Before Ben Higgins went on national television to choose his future wife he made a different sort of jewelry-related commitment.
Throughout this Bachelor season, in most scenarios, including his proposal Monday night to Lauren Bushnell, Higgins sported an electric-blue string bracelet with a small clay plate resting atop his wrist engraved with the word “hope.”
One might assume the small affirmation was a nod to his desire to find “the one” on the show. It’s a reality show, at its purest intent, built on hope. “The Bachelor” always believes with earnest that “my wife is in this room.”
But Higgins didn’t wear the bracelet to stay mindful of his wife-finding ambition.
The bracelet is from a tiny pottery shop, MudLOVE, in his hometown of Warsaw, Ind., that gives 20 percent of its proceeds to a charity that provides clean water in Africa called Water for Good. Higgins visited the store when filming promotional shots before the season began, and the owner, Luke Wright, told him to pick from the multicolored assortment of bands, each with an inspirational word. Higgins chose “hope.”
Wright, 30, never asked Higgins to promote it on the show.
“A lot of people ask a lot of ‘The Bachelor’ in terms of what to wear and to do, but he didn’t even ask me wear it,” Higgins told reporters at the beginning of the season.
And for that reason, Higgins decided he was going to wear it for the entirety of the show. It was a daily reminder, he has said, of the importance of hope in the world outside the bubble that is being “The Bachelor.”
After the first episode aired, with the bright blue band in full display, Wright was floored.
“He’s wearing it on the show, this is crazy,” he said he thought. “We started getting phone calls about it, people sharing about it, and talking about it.”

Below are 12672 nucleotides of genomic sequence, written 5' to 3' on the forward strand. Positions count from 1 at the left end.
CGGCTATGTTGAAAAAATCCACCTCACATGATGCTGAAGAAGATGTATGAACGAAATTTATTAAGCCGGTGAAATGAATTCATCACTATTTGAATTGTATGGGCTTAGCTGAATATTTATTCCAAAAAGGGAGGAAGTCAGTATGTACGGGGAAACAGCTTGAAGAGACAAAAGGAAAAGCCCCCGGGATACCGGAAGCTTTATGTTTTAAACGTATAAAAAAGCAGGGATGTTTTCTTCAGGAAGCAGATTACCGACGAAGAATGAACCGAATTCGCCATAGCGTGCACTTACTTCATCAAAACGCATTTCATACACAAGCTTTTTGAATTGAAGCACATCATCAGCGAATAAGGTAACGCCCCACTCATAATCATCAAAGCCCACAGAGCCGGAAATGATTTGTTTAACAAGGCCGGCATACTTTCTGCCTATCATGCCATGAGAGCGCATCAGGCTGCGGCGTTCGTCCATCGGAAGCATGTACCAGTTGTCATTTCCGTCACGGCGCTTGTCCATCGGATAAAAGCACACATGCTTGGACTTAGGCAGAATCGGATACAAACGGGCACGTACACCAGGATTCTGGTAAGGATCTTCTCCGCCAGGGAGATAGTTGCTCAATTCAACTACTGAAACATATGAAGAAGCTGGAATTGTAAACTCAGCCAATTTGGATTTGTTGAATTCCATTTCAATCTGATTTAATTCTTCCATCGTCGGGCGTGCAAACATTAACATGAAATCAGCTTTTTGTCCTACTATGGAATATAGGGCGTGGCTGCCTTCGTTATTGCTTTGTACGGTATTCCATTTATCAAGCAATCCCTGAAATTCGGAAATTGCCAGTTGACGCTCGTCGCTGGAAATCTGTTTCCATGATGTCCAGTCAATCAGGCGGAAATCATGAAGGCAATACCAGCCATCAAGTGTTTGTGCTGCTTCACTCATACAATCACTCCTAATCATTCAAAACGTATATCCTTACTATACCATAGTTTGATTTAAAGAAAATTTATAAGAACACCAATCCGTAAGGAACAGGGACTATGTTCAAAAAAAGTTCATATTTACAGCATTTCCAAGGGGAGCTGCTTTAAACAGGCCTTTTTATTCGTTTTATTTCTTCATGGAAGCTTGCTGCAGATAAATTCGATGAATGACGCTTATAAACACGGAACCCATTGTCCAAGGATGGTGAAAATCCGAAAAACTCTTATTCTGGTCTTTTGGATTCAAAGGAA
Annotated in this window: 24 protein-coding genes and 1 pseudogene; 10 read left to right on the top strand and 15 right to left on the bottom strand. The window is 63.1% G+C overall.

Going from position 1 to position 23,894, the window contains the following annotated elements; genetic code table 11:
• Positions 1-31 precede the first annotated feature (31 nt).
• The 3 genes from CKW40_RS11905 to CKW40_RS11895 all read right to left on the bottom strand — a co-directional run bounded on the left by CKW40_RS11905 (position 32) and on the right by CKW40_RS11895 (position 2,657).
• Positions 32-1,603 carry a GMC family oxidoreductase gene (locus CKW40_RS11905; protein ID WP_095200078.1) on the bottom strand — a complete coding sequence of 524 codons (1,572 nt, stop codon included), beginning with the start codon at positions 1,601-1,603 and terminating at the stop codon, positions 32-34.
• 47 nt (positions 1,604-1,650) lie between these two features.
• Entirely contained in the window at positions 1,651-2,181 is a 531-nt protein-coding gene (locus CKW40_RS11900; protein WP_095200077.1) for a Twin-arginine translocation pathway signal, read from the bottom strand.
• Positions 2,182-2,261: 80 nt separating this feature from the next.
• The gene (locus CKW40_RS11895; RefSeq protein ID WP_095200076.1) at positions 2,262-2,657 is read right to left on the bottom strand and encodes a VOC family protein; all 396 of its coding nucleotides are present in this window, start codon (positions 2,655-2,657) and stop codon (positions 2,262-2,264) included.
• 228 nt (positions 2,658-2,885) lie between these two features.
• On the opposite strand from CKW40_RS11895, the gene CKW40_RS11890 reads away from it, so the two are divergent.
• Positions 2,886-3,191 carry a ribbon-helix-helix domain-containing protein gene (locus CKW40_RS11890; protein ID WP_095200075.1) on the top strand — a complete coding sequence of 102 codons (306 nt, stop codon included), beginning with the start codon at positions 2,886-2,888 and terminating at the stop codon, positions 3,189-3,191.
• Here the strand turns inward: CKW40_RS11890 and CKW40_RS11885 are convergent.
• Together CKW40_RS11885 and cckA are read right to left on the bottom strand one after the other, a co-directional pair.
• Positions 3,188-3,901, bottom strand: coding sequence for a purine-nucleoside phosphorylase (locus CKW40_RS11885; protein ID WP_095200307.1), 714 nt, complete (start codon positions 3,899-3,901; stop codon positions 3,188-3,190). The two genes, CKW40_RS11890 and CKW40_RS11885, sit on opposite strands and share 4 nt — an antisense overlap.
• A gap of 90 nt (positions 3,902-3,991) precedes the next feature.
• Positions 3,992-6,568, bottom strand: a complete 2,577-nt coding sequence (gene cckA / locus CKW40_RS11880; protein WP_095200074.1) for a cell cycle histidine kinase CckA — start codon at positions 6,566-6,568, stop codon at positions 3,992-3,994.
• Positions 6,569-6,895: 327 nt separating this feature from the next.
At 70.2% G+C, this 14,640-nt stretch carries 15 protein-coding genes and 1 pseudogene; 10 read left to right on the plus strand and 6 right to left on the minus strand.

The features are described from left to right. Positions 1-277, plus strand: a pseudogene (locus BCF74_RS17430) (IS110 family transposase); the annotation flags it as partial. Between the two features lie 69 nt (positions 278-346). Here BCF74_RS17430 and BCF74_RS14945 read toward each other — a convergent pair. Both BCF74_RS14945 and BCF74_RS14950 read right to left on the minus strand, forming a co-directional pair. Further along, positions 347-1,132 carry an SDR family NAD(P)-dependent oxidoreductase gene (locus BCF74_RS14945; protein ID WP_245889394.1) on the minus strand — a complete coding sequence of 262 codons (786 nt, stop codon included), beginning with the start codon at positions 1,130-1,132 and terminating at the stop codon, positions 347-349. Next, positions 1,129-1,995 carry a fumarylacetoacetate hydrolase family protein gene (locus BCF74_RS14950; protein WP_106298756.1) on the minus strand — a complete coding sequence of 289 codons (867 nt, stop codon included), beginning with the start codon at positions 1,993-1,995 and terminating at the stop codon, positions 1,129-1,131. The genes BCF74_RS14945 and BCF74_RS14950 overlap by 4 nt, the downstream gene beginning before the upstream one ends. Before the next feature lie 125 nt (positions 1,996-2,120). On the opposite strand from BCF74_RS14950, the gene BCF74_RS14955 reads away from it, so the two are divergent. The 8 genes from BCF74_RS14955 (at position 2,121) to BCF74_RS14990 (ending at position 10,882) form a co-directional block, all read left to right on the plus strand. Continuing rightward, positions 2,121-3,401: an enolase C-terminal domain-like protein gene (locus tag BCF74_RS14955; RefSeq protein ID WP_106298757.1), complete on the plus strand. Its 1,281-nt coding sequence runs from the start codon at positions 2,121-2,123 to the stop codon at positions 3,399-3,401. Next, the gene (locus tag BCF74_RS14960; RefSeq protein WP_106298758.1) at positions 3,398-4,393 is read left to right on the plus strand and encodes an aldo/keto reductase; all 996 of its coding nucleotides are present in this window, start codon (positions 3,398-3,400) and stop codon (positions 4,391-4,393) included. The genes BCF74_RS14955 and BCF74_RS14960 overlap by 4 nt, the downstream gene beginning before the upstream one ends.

He called Higgins to thank him and the two decided there was more good to be done with the bracelet’s overnight national acclaim. Higgins works with a nonprofit called Humanity and Hope United Foundation that helps create jobs for people in Honduras. Wright agreed to give 50 percent of the “hope” bracelet proceeds to that group, while his store would continue giving 20 percent of everything it sells to Water for Good. They launched a campaign, “Get Hope, Give Hope.”
“People get food and water and jobs and a life for their family based on some crazy bracelet I wore on the show,” Higgins said in the January interview.
Crazier still is that the bracelets were never part of Wright’s original business plan. He left a construction job and started selling pottery out of a garage in 2009 and about a year later, on a whim, started hand pressing words like “hope,” “faith,” and “love” on small clay plates and affixing them to hair ties. He sold them for $1. Customers would come in and he’d try to direct them to his other work, but they were all drawn to these little bracelets, he said.
Demand was so great — people wanted them in bulk, they wanted them personalized — that they moved out of the garage and into an actual store a few years later. They now have some 50 employees making the bracelets.
Wright can’t quite explain why the bracelets were so instantly popular — and only more so now that Higgins has been wearing one — but he thinks it’s because people derive deeper meaning from the simple words.
“The stories that have come out of it are enough to bring you to tears,” Wright said. “Just knowing a little word on a clay bracelet can mean so much to people.”
Since teaming with Higgins only a few months ago, they’ve sold almost 4,000 of the bracelets. They’ve donated $30,000 to employ 12 Honduran women at a new sheep farm. They also sold enough to ensure 75 people in the Central African Republic have access to clean water for a year.
Higgins announced the campaign’s success on his Instagram, where several of his shared photos are of him showing off the bracelet. He wrote, “Hope exists in this world.”